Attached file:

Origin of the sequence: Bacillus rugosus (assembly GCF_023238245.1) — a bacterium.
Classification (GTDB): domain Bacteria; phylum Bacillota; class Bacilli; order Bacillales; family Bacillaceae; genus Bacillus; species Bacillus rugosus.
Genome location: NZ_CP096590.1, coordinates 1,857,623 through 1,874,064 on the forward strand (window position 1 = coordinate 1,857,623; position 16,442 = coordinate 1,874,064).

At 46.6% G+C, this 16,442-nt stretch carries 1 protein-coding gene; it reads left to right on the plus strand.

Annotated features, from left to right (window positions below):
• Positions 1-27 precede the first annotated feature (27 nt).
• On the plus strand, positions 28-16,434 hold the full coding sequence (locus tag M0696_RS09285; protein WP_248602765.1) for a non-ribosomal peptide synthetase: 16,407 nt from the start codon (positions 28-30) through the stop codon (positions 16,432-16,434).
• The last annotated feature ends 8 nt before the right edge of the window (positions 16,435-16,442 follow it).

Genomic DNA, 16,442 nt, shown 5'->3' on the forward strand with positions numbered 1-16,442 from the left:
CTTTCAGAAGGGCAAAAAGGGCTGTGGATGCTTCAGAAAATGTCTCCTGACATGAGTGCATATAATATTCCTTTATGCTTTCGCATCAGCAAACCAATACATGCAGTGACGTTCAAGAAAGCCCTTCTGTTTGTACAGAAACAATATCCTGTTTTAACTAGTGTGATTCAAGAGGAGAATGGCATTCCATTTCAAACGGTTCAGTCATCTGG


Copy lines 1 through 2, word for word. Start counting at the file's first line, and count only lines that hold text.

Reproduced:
Origin of the sequence: Bacillus rugosus (assembly GCF_023238245.1) — a bacterium.
Classification (GTDB): domain Bacteria; phylum Bacillota; class Bacilli; order Bacillales; family Bacillaceae; genus Bacillus; species Bacillus rugosus.